When you are confronted with a situation involving anger, it is important to apply a strategic plan for your response. We have been considering the idea of ACEing anger. Assessing, then making Choices, and the last and most important part of dealing with anger, Executing your choices.
ACEing anger: 15 ways of Executing the message
In many situations of anger, the Choice made will dictate the Execution (form of action) that follows.
For example, if the Choice is to exit, then the way that Choice is Executed is for that person literally or mentally to leave. If the Choice is to communicate a concept very specifically, then the way the Choice is Executed is by crafting a clear, accurate message.
In this blog series, I have been referring to well-respected resources for dealing with anger such as The Anger Control Workbook and The Anger Management Sourcebook. Using some information from these sources and others, we can discover strategies where some of the concepts for ACEing anger can be utilized, and more specifically, Executed.
Here are some ways to use basic Assessments, Choices and Executions in dealing with anger.
- By becoming more aware of Trigger Thoughts and underling distortions and incorrect beliefs, we can make Choices around creating healthier and more accurate coping thoughts.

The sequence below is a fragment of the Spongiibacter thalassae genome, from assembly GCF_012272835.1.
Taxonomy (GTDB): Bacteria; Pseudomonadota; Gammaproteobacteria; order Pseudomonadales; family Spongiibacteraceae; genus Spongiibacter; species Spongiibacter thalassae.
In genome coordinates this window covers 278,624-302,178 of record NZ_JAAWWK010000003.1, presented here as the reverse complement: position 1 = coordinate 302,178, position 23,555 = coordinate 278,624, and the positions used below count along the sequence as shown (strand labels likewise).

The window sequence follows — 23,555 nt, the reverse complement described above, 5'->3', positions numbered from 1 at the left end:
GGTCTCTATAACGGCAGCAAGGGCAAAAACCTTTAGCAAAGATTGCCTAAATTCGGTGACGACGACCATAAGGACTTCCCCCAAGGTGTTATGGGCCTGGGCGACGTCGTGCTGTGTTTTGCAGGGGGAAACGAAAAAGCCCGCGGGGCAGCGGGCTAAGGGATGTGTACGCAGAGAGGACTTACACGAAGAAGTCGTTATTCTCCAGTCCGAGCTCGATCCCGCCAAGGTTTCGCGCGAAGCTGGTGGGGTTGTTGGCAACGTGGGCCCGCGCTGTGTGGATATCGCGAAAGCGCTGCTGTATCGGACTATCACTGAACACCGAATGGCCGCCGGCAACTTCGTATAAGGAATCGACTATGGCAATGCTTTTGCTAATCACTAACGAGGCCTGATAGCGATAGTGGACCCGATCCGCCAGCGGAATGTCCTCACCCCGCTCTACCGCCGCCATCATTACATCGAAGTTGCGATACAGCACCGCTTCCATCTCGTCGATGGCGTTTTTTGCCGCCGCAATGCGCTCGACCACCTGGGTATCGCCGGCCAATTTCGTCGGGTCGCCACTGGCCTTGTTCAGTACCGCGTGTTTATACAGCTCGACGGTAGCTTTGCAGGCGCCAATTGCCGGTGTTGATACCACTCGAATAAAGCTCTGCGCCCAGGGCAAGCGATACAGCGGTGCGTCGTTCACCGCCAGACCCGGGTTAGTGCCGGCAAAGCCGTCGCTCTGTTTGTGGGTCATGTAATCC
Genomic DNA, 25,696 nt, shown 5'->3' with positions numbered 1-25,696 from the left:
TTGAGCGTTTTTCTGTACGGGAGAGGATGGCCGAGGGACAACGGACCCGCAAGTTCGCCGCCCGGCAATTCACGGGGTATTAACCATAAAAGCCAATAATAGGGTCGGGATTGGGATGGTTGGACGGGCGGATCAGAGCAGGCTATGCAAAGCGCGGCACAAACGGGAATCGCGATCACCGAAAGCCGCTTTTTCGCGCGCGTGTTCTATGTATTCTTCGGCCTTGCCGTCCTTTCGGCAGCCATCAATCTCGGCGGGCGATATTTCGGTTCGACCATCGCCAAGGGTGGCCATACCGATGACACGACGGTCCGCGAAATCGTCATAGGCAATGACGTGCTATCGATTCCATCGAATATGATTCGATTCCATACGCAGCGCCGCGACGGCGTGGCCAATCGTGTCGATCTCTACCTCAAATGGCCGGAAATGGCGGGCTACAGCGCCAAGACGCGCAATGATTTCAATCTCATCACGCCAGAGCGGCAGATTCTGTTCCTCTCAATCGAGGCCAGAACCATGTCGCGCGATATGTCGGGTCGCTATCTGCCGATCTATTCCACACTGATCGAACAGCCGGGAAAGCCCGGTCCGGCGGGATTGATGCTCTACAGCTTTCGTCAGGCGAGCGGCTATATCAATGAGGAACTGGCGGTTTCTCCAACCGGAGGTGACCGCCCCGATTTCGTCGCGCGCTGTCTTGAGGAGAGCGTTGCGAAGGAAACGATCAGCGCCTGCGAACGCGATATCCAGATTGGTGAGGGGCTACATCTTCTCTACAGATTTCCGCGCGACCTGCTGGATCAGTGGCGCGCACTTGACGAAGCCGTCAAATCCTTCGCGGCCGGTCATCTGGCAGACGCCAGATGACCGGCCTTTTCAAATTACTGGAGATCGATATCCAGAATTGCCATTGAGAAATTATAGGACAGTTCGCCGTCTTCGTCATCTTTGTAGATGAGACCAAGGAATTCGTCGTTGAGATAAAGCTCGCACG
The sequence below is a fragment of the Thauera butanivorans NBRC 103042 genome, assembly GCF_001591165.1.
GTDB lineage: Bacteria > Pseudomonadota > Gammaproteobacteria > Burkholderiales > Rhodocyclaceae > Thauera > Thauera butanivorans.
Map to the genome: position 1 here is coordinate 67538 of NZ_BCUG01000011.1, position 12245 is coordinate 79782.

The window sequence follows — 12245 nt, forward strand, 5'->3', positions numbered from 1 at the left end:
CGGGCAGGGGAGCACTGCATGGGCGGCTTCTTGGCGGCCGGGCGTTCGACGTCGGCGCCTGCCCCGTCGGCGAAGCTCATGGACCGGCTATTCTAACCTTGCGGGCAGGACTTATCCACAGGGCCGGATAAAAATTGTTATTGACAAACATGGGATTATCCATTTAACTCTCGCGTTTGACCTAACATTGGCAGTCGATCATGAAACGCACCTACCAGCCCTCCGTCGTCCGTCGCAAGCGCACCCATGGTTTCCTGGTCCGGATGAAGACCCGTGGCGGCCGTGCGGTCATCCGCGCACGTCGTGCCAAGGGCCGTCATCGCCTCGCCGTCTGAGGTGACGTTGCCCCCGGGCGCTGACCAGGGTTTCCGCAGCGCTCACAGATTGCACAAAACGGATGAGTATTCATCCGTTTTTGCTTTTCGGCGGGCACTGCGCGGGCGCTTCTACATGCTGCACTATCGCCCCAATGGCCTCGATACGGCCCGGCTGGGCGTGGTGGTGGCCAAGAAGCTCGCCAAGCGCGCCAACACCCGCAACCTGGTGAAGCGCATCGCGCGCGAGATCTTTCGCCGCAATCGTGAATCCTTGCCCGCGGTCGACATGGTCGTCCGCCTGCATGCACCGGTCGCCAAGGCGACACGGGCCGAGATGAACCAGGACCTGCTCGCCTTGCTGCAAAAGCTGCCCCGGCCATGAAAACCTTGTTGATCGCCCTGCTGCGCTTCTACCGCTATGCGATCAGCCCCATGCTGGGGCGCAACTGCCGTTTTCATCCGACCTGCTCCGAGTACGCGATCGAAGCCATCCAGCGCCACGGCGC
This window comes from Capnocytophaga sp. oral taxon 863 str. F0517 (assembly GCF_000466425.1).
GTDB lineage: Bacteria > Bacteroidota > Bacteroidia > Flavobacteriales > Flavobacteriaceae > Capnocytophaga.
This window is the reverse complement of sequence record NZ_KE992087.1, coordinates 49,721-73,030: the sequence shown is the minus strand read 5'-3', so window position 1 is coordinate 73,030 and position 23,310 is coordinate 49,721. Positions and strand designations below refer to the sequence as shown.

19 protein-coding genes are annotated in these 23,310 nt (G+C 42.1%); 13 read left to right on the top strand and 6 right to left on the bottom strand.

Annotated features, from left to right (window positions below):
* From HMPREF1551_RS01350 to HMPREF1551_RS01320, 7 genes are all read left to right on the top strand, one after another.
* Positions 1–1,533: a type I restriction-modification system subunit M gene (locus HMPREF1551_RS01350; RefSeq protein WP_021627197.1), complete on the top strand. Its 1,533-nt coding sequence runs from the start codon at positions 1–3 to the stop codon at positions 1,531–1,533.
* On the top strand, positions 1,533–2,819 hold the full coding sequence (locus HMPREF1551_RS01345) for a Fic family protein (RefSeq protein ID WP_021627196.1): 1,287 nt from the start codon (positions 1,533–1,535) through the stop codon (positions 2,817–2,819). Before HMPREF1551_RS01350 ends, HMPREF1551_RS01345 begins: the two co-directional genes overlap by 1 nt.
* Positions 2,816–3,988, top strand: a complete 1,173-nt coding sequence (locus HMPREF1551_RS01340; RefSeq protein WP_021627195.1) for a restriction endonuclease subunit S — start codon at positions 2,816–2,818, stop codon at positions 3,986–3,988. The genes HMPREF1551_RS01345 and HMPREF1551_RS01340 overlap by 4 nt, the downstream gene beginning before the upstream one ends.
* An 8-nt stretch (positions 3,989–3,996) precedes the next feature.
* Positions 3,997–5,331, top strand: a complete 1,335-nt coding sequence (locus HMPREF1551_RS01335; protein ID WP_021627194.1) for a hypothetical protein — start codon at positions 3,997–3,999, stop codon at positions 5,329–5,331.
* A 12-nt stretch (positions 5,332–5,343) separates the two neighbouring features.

- We can Execute those thoughts by accessing them and replacing inaccurate and unhealthy thoughts and beliefs with newer healthier thought which can impact our feelings and how we brain functions.
- We can Choose and then Execute relaxation techniques.
- We can Choose to focus on creative approaches by using problem solving techniques.
- We can determine and take healthy escape routes away from danger, whether physical or emotional.
- We can promote our self-confidence.
- We can seek new explanations beyond our initial explanations.
- We can find ways to see more of the larger picture.
- We can appreciate that others have their values, beliefs, intentions, abilities and maturity levels.
- We can learn to express our needs in non-attacking ways.
- We can soften inflammatory language.
- We can lower our voices, be intentionally peaceful and non-threatening in our body language.
- We can listen to and respect the other person’s opinions and perspectives.
- We can agree to disagree.
- We can use factual, descriptive language to tell our story.
There are many ways to Assess, make Choices and Execute strategies to bring anger to a peaceful resolution. Just taking the time for our angry neurological responses to calm allows us to be intentional about how we approach and resolve these angry episodes. That valuable period of calming will really help to turn angry situations into opportunities to process resolutions and provide a healthier relationship.
Imagine how different our lives could be if we could take the time to manage our volatile, angry emotions and turn them into peaceful resolutions.
Gerry Vassar, President and CEO, Lakeside Educational Network
Some information taken from Understanding Anger, 2004, Diane Wagenhals.